Chinese Malware Poses Risk to U.S., TX Utilities

Chinese Malware
Malware attack warning | Image by Suttipun/Shutterstock

The Biden administration has been searching for Chinese malware that may have been secretly installed in networks controlling necessary resources for civilian households and American military bases across the world.

The administration has already begun to brief members of Congress, state governors, and utility companies about what it has discovered in its search. One congressional official described the malware as “a ticking time bomb,” according to The New York Times.

Initial warnings about the malware came in May when Microsoft learned that a Chinese-sponsored actor, cyber-espionage group Volt Typhoon, invaded networks in the U.S. and Guam without being detected.

Microsoft’s report states that there is “moderate confidence” that the company is attempting to “disrupt critical communications infrastructure between the United States and Asia region during future crises.”

A Biden administration official reportedly confirmed the search and some of the conclusions to The New York Times. It is unclear whether the malware is allegedly meant to disrupt civilian households or the military.

According to the government official, the malware was much more widespread than initially thought, spanning across the U.S. and its facilities throughout the rest of the world, per NYT.

Adam R. Hodge, the acting spokesman for the National Security Council, wrote to The New York Times and declared the administration would continue to do everything possible to protect the country from every threat.

“The Biden administration is working relentlessly to defend the United States from any disruptions to our critical infrastructure, including by coordinating interagency efforts to protect water systems, pipelines, rail and aviation systems, among others,” he said in a statement, per NYT.

John Miri, president of the Electric Grid Cybersecurity Alliance, said these security threats could be very dangerous since the malware code is so hard to find.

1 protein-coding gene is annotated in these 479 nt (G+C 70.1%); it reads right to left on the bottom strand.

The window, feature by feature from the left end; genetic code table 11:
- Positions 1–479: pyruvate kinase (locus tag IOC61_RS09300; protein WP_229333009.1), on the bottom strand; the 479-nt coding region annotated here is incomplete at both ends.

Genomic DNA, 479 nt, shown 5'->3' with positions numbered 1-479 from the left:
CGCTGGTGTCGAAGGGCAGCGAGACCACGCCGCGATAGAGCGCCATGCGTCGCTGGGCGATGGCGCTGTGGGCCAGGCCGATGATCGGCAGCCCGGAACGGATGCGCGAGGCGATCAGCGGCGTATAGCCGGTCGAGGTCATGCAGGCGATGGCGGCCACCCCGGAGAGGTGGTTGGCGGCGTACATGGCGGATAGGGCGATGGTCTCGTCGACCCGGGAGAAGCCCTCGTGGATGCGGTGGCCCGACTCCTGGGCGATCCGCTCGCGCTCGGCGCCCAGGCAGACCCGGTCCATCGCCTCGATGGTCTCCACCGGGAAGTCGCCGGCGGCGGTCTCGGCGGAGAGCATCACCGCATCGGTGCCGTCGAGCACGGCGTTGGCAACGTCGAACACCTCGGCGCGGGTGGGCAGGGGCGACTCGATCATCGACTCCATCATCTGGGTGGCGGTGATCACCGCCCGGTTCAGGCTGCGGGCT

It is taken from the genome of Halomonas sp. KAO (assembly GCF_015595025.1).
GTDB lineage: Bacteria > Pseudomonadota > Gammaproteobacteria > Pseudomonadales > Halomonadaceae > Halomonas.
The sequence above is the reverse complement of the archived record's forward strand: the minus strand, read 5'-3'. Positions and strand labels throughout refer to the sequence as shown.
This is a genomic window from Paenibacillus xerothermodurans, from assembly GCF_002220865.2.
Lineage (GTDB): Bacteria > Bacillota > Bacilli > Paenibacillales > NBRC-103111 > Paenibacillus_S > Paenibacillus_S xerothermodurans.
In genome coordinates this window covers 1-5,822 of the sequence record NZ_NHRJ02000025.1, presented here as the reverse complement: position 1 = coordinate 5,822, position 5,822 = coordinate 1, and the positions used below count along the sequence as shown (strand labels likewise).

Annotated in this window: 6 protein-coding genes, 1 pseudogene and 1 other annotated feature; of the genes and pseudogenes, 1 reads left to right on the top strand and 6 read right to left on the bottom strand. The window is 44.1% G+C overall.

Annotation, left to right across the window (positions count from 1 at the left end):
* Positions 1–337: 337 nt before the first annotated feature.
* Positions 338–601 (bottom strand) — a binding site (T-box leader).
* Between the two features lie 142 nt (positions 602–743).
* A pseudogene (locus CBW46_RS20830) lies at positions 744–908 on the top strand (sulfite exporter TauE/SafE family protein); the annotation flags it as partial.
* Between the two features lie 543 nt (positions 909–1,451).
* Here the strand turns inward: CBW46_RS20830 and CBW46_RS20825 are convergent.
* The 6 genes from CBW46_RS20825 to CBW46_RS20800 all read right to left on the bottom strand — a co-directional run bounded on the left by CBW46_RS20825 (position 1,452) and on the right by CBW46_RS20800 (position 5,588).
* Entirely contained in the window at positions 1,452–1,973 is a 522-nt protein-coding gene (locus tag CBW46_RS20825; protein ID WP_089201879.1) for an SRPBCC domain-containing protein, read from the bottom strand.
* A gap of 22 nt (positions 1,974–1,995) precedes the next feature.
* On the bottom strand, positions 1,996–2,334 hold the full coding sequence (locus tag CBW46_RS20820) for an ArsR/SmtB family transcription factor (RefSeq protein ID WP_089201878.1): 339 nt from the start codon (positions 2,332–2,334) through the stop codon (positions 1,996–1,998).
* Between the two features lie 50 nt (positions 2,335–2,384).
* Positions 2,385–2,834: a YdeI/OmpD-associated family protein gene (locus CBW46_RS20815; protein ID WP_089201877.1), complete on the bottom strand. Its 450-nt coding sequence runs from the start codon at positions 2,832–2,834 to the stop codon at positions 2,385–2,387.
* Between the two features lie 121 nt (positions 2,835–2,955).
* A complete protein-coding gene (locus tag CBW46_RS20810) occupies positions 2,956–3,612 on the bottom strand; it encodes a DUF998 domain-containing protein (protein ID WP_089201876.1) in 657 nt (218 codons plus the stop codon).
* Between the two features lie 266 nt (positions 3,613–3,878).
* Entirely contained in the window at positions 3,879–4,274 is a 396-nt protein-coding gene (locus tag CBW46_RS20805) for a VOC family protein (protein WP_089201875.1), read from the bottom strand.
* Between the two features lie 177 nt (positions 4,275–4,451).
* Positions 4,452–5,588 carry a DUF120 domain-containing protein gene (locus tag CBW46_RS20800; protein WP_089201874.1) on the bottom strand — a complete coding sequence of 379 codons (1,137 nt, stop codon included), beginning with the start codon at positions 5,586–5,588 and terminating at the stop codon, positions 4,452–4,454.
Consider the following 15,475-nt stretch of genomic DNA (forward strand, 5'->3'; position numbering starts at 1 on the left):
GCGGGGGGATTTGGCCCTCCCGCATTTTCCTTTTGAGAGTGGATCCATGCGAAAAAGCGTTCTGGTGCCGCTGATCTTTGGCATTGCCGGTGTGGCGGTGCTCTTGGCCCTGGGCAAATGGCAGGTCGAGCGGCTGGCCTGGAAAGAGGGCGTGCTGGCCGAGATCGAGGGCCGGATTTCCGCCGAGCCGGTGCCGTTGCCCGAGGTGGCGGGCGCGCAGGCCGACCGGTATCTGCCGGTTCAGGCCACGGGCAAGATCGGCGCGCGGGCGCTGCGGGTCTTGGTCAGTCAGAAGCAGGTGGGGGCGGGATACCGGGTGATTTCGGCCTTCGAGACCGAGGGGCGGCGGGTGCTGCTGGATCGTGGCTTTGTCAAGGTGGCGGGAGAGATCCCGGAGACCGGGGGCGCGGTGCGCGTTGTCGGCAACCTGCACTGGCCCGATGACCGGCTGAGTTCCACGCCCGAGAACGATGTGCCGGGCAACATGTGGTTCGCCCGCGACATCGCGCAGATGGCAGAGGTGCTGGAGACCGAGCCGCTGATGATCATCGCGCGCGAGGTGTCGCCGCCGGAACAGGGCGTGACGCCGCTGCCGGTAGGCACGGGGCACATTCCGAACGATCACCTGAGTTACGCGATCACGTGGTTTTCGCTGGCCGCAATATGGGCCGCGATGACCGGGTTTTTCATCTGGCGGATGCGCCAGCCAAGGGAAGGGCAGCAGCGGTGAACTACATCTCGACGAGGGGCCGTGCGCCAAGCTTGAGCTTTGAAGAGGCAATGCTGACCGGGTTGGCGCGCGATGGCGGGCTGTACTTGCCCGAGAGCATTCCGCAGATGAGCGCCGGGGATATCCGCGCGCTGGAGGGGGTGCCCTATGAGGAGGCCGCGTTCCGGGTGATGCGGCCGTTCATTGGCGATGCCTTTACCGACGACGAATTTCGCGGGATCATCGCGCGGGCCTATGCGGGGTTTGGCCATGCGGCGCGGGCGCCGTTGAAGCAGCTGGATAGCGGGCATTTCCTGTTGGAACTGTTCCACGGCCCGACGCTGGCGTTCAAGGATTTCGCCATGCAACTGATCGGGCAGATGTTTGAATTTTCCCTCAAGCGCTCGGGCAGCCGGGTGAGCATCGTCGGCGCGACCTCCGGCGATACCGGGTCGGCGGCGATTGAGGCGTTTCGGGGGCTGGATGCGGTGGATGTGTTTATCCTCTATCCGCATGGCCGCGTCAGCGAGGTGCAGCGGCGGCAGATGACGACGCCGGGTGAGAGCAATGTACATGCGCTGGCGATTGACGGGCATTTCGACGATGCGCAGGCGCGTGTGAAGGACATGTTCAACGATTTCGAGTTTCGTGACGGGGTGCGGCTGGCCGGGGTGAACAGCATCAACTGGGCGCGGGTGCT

“This is a very sophisticated attack. This is not your…this is way beyond even what took down Colonial Pipeline, which disrupted the United States very significantly with its gas supplies, the very, very targeted attack,” said Miri, according to Fox 4 News.

“And then once the attackers get in, they look just like normal, normal activity. So once they get into [they are] very difficult to differentiate what’s real and what’s not without just shutting everything off.”

Miri added that these threats are a major concern and a “particular threat to the state of Texas,” per Fox 4.

Texas is home to 15 active military bases that contribute over $100 billion to the economy, per the Office of the Texas Governor.

Attacks on utilities at these locations could increase demand from the state’s power grid and threaten reduced power in some areas.

Ellie Breed, chief press officer for the Texas Public Utility Commission, said, “Grid reliability is the PUCT’s top priority,” adding that the commission is working to ensure “the grid is secure against all physical and cyber threats,” per Fox 4.

Despite the assurance from Breed, Texans should be prepared to deal with potential threats that cause a loss of power, said one energy expert.

“Well, you need to be prepared to go a day or two without electricity, and so keep some water and canned goods handy. Find a way to stay cool over the summer,” said Ed Hirs, an energy fellow with the University of Houston, per Fox 4.

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